« Reply #72 on: June 16, 2010, 04:27:40 AM »
Great thread, guys. Every time I start to get to a point where I think 'these little things aren't worth worrying about, simplify and it'll all work out' I read something like this, and think of about 10 more variables I should be tracking. Thanks for inspiring the desire for experimentation, Tranman -- or, maybe, curse you for fostering another unhealthy obsession.  :)

Anyway, that Chris Bianco video is a total mind-blower. I've had doughs that were extensible like that, but they were also made of a superglue-like substance, totally impossible to handle, and they'd never come off the peel, and they'd tear in half if you looked at them funny. I've never had something that stretches like that and is actually workable. Going for less gluten development instead of more is really strange -- I'll have to give it a try.

But first I have to build a refractory top for my LBE. I said I'd do that before I made another pizza. (I have to make deals like that with myself or I'll never stop.)

Offline Jackie Tran

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Re: Finally caught a break with Caputo 00
« Reply #73 on: June 16, 2010, 06:53:41 AM »
Thanks for inspiring the desire for experimentation, Tranman -- or, maybe, curse you for fostering another unhealthy obsession.

you're welcome.  I try...I do  ;)

Going for less gluten development instead of more is really strange -- I'll have to give it a try.

Yes, to me it was initially somewhat counterintuitive but it works.  When I first started making pizza, I assumed that  I wasn't kneading enough b/c I would read about knead times using mechanical mixers.  The thought was that if a mixer is more efficient than mixing by hand, I need to mix for just as long or longer.  In my case, the longer I mixed the drier the crumb became.  I then counter balanced that by increasing my hydration ratio's.  Higher hydration ratios in turn required more kneading to get it to the "proper feel and condition".  So I was gradually increasing my hydration ratios without a better crumb.  My hydration ratios were getting into the 80%+ and I would still occasionally get a dry crumb. I had no clue what was going on and chalked it up to another pizza mystery or the high altitude environment.  I also did not understand how everyone else was working with a 60%+ hydration ratio.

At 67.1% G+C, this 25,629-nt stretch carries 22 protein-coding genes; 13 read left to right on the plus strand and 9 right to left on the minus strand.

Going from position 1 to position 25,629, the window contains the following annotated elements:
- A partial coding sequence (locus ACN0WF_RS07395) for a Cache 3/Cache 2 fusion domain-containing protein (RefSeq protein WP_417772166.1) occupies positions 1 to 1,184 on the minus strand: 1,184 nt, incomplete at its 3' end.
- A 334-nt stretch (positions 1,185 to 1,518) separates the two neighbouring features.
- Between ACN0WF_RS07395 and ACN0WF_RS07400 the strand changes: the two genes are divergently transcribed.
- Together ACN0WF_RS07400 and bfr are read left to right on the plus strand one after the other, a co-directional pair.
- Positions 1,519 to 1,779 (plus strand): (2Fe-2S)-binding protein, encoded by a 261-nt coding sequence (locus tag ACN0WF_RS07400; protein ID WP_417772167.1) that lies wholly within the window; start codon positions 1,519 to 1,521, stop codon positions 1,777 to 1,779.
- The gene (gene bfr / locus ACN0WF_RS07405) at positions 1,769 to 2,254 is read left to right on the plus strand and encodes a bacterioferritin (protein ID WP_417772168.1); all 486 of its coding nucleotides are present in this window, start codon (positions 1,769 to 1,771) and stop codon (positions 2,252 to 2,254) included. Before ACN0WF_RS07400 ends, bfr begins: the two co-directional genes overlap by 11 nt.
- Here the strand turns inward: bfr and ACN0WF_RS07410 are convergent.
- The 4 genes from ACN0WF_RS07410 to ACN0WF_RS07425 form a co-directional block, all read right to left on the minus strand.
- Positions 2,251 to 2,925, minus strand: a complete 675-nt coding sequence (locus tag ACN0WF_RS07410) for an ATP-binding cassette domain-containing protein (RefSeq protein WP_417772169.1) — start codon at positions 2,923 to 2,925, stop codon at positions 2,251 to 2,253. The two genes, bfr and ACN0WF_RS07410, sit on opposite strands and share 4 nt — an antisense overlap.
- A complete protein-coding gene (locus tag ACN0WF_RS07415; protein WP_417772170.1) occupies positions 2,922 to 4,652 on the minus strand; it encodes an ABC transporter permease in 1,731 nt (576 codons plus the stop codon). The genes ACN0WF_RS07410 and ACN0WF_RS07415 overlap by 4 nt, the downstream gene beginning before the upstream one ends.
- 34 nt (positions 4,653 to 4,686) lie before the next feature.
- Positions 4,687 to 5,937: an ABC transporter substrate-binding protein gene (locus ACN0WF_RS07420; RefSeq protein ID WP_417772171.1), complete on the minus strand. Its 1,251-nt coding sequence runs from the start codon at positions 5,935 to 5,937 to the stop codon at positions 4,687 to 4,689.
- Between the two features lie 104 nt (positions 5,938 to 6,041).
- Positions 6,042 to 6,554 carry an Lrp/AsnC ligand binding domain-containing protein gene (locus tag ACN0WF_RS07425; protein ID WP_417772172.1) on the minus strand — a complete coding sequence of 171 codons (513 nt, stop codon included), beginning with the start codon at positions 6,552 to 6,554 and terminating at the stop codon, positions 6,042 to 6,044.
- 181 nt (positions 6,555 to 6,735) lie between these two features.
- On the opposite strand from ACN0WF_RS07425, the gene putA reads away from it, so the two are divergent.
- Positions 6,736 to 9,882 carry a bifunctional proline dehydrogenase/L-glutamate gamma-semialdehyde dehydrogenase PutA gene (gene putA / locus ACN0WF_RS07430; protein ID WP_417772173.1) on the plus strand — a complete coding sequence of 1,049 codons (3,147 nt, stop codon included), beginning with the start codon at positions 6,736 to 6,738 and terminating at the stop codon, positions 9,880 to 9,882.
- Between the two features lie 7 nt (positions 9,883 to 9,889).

That was until Scott123 help open my eyes.  I have since lowered my amount of kneading dramatically with better results.  I now knead very minimally and rather gently.  And it's only to incorporate residual flour or to get it mixed well.  I do not knead with the goal in mind to develop gluten.  Bulk, cold ferment, and proof times will develop gluten naturally. 

Even dimpled or cottage cheese looking dough can be taken to that nice satiny smooth look by just letting it rest for 10min or so.  Then do just a few folds and the look and feel of the dough has dramatically changed without any extra kneading. 

I have also learned that if you knead the dough while it is wet, it is more forgivable if you accidentally over knead.  In a drier state over kneading can really develop that gluten quite easily and give too much chew to the crust.  Anyways, these are just a few things I've been learning.  I hope these tips are useful for those hand kneading. 
« Last Edit: June 16, 2010, 07:42:09 AM by Tranman »

foolishpoolish

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Re: Finally caught a break with Caputo 00
« Reply #74 on: June 19, 2010, 10:56:19 PM »
I just tried a <2 minute mix tonight. I must admit I was sceptical at first but overall I'm impressed with the results. The crumb was less chewy and softer - slightly 'bready' but not in a bad way.
I tip my hat to Chau and Scott for opening my eyes to another technique. It may not completely replace my usual kneading regime - I definitely think it may require a touch more kneading for Caputo (compared to high gluten) and possibly a few additional strokes about half an hour or so into bulk ferment but it's certainly a useful tool/concept. Thanks!

FP
« Last Edit: June 19, 2010, 10:58:15 PM by foolishpoolish »

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Offline Jackie Tran

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Re: Finally caught a break with Caputo 00
« Reply #75 on: June 20, 2010, 12:10:16 AM »
I absolutely agree Toby.  As I stated in our PM's, I've notice the same about caputo and other lower protein flours.  I'm very new to this less kneading method so I have just kneaded less than normal, which I call minimal kneading, but I do understand the term can be rather subjective.   I have notice just as you described the texture, so for lower protein flours, I will knead a bit more or do some stretch and folds at the beginning of proofing if the dough feels a bit slack.  Either that or lower your hydration ratio a bit.  Do post up some pics Toby as you are (IMO) one of the most talented pie makers on the forum.  I absolutely love looking at pictures of your pies. 

BTW, those nice looking pies I made a few posts up, I made with a combination of your guidelines you posted and minimal (or less) kneading.  You'll find this regimen familiar.  ;D

The above pies were made using this method.

-dissolve salt, starter (yeast) in water